Friday, December 05, 2008

P39 and 0313 Failed to Sell at Sotheby's

We have reported earlier on the blog, here, that P39 and 0313 were on sale in a Sotheby auction December 3 (Western & Oriental Manuscripts Sale: L08241). As Peter subsequently suggested in the comment section, neither of the MSS were sold.

Reuters, Dec 3, reports on P39:

"An unusually large fragment from possibly the oldest copy of part of the Gospel of John failed to sell at a Sotheby's auction on Wednesday.

But a compendium containing a previously unknown, 14th century manuscript of Medieval traveler Marco Polo's adventures along the Silk Road and into China the century before did fetch 937,250 pounds ($1.4 million), around four times its estimate.

The Gospel fragment, a torn piece of papyrus with Greek writing on it and dated to around 200 AD, had been expected to raise between 200,000 and 300,000 pounds.

Its failure to sell was the second setback for the auction, after the most valuable lot, an early Carolingian Gospel Book valued at 2.0-3.0 million pounds, was withdrawn 'at the request of the consignor.'"

Read the whole story here.

One of the interesting things with P39 is that its text agrees verbatim with Vaticanus, and nearly so with P75, and the beautiful calligraphy shows that it was produced by a professional scribe. See Reuters' full-size image here.

As for the other manuscript, 0313, two of our blogmembers have some personal affections to it (I presume), so I would guess they are very happy that the MS was not sold. From the Sotheby catalogue description:

"A fragment from an extremely early codex of Mark. This is Gregory-Aland 0313, one of a small group of early Christian manuscript fragments identified in an English collection about five years ago, first reported by P.M. Head in TC: A Journal of Biblical Textual Criticism (8) 2003, and cited by Dr Head in Bulletin of the International Organization for Septuagint and Cognate Studies 36 (2003), esp. p. 28, n.1, and in the Tyndale Bulletin (56) 2005, esp. p. 61, n.1. It is written up more fully in the current issue of the Journal of Theological Studies, n.s. 59 (October 2008). The text was originally identified by Dirk Jongkind, and the dating of the fragment is credited to the advice of Professor Herwig Maehler. It has also been photographed for the website of the Center for the Study of New Testament Manuscripts, Frisco, Texas."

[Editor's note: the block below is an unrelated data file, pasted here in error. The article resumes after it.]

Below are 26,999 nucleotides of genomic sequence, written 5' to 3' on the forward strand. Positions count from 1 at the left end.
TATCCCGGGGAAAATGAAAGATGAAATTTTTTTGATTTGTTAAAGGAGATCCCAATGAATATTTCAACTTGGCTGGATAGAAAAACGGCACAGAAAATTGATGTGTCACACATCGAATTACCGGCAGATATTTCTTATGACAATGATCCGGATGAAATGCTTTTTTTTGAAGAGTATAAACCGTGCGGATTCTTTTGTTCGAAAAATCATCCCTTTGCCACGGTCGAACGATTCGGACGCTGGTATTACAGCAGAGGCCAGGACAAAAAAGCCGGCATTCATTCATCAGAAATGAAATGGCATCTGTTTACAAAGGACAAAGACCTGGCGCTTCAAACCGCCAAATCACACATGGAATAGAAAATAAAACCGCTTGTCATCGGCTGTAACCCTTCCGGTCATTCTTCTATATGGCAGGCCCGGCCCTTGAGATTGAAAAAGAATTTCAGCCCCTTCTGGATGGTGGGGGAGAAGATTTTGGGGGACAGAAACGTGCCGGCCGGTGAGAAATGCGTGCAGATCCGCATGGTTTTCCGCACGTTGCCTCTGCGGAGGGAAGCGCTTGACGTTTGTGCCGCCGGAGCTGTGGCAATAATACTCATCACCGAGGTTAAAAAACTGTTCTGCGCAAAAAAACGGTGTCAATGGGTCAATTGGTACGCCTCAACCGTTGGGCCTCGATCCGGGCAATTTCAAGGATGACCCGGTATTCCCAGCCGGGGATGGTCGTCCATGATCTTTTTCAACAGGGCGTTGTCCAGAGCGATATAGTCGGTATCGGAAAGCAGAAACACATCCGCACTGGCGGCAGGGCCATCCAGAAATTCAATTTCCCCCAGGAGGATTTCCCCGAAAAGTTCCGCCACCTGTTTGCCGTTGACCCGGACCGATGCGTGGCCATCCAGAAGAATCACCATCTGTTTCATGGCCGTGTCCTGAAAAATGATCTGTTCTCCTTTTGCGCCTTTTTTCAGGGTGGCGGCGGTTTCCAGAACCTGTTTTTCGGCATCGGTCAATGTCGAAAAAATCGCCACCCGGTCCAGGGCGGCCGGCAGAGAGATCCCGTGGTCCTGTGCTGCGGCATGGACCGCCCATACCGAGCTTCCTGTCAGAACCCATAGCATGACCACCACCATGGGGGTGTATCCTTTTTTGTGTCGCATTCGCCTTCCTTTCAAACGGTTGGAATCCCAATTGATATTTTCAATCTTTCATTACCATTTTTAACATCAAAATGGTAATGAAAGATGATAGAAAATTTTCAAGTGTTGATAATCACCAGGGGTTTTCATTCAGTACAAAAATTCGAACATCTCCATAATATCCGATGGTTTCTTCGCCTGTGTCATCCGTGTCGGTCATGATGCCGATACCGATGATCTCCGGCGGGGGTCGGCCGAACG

1. Tommy, beautiful calligraphy shows that it was copied by an excellent, very competent, scribe, but how does it follow that "the beautiful calligraphy shows that it was produced by a professional scribe"? What does money have to do with it?

  2. Thanks Peter,

    Let us then say he was an excellent, very competent, scribe (who had copied many times before; hence, possibly a professional scribe).

    And, yet, no one apparetly wants to buy his work, so your right about the money.

  3. Or she. And she was probably beautiful, too.

  4. Yes, fair enough. The more beautiful then the more likely to have been a female scribe. And the date fits too.

  5. W.r.t. Eusebius, HE, VI.23:
    At that time also Origen’s commentaries on the divine scriptures had their beginning, at the instigation of Ambrose, who not only plied him with innumerable verbal exhortations and encouragements, but also provided him unstintingly with what was necessary. As [Origen] dictated there were ready at hand more than seven shorthand writers, who relieved each other at fixed times, and as many copyists, as
    well as girls trained for beautiful writing; for all of these Ambrose supplied without stint the necessary means.

  6. Now, we don't want to interpret this in within the context of 'a certain “phallic-centered” orthodoxy and sensibility' do we boys.

  7. I didn't see the description of the Gospel that didn't sell. Was it Vulgate or Itala?

  8. Daniel, if you mean the Carolingian Gospel book, it is not in any catalogue, since it was withdrawn, but it was most probably a Vulgate MS.